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DUBAI, Nov 30 (Reuters) - Long shadows from the global financial downturn hang over the United Arab Emirates as it marks its 38-year existence with flags and fireworks this week.
A debt crisis in Dubai has undercut investor confidence in the brash emirate's ambitions. It remains to be seen whether the UAE's oil-producing powerhouse Abu Dhabi will seize the chance to puncture the dreams of its freewheeling neighbour.
Balloons in the green, white, red and black of the UAE flag adorn myriad shopping malls for Wednesday's independence anniversary. Streets and trees are ablaze with fairy lights.
But beyond the fanfare, many in the seven emirates that united in 1971 when the British departed will be wondering what the future holds, especially for Dubai's bold attempts to build itself into a glittering financial, trade and tourism magnet.
Investors are holding their breath as Dubai restructures its biggest companies. Last week it asked creditors for a six-month freeze in repayments of debts worth more than $5 billion.
Abu Dhabi, the largest emirate by size, containing most of the UAE's oil wealth and housing its central bank, will "pick and choose" how to assist debt-laden Dubai, an official said.
Analysts see power in the federation shifting Abu Dhabi's way in the wake of Dubai's debt crisis.
The UAE, created 38 years ago under Abu Dhabi ruler Sheikh Zayed bin Sultan al-Nahayan, has held together despite old rivalries between some of its ruling families.
Dubai, ruled by the Al Maktoum family, developed as a trading entrepot. Since the 1990s its population has shot up to 1.7 million, swelled by professionals from around the world.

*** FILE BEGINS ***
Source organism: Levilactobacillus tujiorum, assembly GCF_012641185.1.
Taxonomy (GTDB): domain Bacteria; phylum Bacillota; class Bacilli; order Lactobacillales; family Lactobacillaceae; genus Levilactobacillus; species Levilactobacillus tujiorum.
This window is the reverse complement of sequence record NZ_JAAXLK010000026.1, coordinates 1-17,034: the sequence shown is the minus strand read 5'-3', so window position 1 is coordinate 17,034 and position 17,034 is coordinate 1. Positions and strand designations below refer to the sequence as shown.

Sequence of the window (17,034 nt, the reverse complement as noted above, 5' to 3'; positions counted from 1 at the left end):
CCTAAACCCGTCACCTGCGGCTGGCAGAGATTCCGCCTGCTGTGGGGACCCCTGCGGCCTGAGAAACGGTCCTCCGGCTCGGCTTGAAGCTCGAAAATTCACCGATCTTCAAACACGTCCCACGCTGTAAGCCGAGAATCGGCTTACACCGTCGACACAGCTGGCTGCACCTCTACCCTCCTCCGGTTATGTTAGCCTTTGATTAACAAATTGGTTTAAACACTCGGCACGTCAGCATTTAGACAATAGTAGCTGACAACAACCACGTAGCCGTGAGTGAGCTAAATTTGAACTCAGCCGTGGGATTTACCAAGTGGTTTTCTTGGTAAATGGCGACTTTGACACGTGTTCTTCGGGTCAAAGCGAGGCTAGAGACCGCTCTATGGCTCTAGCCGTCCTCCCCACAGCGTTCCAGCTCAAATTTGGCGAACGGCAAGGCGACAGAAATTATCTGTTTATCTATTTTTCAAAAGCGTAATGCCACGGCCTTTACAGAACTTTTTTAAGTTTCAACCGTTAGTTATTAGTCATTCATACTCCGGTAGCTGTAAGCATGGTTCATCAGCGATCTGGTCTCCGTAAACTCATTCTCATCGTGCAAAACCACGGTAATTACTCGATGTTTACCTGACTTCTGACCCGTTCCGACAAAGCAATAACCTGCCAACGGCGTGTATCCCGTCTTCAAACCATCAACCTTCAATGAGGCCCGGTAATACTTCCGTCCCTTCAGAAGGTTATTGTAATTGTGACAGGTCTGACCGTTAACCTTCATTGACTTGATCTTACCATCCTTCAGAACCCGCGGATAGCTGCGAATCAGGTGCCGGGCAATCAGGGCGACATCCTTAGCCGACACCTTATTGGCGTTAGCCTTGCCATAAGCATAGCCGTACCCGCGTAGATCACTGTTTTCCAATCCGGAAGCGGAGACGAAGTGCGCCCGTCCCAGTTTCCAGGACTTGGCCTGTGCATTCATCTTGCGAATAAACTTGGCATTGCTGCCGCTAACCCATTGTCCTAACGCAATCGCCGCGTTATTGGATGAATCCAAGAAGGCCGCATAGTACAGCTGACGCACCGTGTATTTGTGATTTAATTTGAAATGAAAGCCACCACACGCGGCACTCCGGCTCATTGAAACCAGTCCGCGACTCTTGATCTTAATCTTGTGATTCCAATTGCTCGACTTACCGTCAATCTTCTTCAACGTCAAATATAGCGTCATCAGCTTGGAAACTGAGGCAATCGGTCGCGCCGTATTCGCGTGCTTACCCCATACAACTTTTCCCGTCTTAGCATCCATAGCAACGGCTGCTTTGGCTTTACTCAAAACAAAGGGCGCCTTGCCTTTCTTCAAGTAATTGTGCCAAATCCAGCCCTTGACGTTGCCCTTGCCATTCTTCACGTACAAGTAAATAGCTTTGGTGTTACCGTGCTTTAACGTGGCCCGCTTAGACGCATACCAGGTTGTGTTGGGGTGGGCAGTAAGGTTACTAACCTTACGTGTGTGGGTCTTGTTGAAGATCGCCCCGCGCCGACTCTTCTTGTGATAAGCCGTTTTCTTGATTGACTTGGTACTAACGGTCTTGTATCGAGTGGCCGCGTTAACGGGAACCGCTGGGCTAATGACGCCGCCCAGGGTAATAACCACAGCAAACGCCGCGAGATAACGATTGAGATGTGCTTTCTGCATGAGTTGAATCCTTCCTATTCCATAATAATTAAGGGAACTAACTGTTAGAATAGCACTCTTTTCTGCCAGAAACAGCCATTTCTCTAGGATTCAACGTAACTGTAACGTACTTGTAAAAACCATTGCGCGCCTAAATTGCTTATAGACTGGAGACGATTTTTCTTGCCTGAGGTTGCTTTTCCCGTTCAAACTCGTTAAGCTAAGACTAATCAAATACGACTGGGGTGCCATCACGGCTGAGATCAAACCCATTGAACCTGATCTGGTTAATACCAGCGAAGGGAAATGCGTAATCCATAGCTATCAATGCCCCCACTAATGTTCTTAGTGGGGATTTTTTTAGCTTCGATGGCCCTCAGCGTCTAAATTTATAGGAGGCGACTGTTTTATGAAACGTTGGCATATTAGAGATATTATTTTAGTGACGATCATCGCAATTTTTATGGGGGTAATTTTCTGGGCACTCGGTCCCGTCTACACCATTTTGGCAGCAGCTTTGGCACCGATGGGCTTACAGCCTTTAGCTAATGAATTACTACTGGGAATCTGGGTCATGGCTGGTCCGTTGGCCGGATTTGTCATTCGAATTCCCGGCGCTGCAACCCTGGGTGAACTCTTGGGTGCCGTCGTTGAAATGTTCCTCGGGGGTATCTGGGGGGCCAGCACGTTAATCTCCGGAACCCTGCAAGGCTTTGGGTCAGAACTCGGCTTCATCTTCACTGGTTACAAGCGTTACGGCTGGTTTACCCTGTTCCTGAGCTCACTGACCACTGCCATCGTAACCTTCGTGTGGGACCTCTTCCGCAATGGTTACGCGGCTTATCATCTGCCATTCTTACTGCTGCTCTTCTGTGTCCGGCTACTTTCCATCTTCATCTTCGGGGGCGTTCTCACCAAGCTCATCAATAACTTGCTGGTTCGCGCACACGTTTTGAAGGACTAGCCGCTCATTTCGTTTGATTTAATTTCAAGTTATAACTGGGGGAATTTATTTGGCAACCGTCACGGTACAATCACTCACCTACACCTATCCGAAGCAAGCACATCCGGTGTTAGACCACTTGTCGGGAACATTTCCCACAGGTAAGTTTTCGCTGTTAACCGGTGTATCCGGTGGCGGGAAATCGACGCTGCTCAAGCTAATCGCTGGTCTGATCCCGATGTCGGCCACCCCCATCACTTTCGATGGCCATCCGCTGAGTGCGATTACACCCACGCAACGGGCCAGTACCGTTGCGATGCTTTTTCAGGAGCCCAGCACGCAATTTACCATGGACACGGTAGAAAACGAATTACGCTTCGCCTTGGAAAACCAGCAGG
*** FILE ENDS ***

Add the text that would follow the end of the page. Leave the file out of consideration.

Now some doubt the boom times will return.
"Dubai is the icing on the cake -- and it is melting," said London-based banker Tom Acreman, as he snapped photographs of Burj Dubai, the world's tallest skyscraper.
The tower, due to open on Jan. 4, is being built by Emaar Properties, whose chief was removed last week from the board of one of Dubai's top holding firms as part of a shakeup in the government's three major corporate entities.
Burj Dubai stands alongside other mega projects, such as three man-made palm islands, the world's first indoor ski slope and its longest driverless train, as another symbol of Dubai's relentless ambitions -- which sometimes upset its neighbours.
"The city has exploded too fast, it's difficult to know how much money, tangible assets they really have," Acreman said.
Yet Dubai and Abu Dhabi have made huge strides in developing the UAE in just a few decades, harnessing dynamism to deep pockets in a combination many other Middle East countries lack.
"In the space of less than 40 years, for a country to build such huge infrastructure, have the first metro in the Gulf, create two airlines among the best in the world, and have a financial centre are quite substantial achievements," said Laurent-Patrick Gally of Shuaa Capital.
To join the "Dubai dream", hundreds of thousands of foreigners flocked to the emirate, which for more than six years carved out a niche as a Middle Eastern hub for business and fun.
Exposure to international markets took its toll on Dubai when the global crisis hit in late 2008. Job cuts and project cancellations prompted thousands of expatriates to return home.
Emma Kristensen, head of the child support group Twins, Triplets or More, said she was not yet considering leaving, but she and her Danish husband were not keeping savings in Dubai.
"We have moved our money overseas to Denmark, where it is safer," she said.
Editing by Alistair Lyon and Janet McBride email@example.com; +971 4 391 8301; Reuters Messaging: firstname.lastname@example.org